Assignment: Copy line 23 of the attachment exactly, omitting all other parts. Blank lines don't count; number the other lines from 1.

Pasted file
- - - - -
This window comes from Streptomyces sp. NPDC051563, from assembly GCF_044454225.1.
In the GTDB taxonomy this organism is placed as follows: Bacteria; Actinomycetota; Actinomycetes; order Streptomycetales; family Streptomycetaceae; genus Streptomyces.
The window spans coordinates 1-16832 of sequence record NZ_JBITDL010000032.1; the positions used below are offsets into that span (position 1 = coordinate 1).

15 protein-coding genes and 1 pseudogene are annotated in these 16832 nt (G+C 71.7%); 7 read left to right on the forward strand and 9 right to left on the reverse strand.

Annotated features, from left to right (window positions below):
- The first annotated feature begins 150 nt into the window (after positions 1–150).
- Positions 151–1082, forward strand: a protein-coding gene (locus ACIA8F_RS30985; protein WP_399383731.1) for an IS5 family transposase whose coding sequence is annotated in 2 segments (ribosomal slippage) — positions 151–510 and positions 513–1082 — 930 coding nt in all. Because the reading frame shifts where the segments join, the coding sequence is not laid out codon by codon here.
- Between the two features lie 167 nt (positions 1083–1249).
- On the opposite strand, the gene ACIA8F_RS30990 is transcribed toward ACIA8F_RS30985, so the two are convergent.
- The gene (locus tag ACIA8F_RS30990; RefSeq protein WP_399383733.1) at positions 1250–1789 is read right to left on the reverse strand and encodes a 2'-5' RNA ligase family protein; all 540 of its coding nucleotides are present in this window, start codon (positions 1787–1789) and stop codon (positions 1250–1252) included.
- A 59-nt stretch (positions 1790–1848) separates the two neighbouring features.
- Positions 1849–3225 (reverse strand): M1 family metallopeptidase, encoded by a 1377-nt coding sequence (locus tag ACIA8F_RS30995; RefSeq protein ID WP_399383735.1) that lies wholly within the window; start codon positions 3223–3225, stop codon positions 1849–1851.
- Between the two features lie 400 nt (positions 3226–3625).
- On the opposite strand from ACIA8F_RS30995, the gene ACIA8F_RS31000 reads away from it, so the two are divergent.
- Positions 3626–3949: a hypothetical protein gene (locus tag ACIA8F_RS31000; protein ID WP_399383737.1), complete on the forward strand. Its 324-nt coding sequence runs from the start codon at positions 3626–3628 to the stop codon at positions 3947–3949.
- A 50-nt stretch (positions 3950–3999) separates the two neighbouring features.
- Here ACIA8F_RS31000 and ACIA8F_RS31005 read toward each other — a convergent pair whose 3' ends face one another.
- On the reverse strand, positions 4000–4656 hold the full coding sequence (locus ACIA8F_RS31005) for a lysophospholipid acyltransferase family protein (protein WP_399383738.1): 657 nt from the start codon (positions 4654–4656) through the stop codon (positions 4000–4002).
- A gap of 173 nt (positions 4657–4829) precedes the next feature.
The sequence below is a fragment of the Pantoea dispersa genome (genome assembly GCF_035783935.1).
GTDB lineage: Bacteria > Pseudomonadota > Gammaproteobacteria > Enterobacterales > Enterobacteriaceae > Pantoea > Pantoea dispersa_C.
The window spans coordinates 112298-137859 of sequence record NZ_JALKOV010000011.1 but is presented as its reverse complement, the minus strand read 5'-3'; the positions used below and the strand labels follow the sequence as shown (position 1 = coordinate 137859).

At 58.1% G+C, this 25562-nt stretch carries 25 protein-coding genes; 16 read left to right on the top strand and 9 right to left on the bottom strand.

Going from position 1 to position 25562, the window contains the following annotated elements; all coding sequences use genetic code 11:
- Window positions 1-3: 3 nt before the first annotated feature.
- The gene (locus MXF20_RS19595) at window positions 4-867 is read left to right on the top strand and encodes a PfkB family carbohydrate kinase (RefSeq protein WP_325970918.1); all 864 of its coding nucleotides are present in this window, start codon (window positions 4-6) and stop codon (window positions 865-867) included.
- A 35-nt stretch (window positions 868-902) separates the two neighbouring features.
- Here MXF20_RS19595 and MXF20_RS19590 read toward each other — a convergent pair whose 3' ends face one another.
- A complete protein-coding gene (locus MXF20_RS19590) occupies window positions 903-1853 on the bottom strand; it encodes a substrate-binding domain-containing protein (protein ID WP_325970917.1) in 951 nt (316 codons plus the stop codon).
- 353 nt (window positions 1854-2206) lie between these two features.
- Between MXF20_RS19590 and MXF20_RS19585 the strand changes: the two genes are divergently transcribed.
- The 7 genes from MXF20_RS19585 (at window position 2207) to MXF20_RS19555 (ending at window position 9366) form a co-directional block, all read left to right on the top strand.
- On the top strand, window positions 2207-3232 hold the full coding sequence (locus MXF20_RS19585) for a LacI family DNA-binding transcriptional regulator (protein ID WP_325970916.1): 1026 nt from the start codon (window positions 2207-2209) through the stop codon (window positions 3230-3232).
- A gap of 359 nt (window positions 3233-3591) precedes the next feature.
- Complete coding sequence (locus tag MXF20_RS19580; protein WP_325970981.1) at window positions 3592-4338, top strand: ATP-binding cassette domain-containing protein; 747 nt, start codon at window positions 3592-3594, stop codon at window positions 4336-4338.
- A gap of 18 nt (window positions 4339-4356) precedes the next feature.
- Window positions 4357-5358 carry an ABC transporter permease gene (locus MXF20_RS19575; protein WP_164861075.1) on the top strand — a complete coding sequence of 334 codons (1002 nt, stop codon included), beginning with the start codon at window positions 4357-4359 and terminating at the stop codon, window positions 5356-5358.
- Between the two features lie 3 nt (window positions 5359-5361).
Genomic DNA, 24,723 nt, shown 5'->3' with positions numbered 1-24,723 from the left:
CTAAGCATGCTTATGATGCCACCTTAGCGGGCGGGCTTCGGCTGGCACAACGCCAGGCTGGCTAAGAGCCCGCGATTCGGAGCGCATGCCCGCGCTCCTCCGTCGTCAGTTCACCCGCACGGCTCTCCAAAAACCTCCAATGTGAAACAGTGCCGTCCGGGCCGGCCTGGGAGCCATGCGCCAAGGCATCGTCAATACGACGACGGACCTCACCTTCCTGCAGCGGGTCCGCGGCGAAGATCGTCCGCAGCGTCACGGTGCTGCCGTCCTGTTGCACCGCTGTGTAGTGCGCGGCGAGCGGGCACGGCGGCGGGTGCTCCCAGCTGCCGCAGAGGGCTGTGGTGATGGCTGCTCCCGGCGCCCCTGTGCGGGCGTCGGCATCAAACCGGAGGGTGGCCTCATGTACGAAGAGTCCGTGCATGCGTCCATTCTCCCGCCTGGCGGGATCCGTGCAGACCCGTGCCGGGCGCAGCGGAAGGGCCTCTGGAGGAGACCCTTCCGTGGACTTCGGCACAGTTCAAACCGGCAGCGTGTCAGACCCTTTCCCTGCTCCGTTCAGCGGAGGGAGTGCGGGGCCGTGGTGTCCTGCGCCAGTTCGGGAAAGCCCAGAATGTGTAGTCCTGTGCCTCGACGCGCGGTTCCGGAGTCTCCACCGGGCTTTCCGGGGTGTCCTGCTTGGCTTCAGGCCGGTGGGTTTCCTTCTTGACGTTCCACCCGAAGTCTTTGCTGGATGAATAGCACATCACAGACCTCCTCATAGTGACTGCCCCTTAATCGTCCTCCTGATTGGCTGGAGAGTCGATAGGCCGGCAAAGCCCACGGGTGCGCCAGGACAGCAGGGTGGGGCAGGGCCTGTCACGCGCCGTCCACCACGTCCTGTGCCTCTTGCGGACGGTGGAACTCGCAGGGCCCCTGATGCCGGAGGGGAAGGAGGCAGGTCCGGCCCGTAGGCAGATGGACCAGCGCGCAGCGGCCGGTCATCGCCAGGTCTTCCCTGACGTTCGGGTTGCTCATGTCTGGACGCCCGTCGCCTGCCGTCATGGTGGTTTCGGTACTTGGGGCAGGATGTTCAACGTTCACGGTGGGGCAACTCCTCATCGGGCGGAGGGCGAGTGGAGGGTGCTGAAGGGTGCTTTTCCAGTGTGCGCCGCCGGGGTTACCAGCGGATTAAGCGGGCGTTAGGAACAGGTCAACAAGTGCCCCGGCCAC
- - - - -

At 58.1% G+C, this 25562-nt stretch carries 25 protein-coding genes; 16 read left to right on the top strand and 9 right to left on the bottom strand.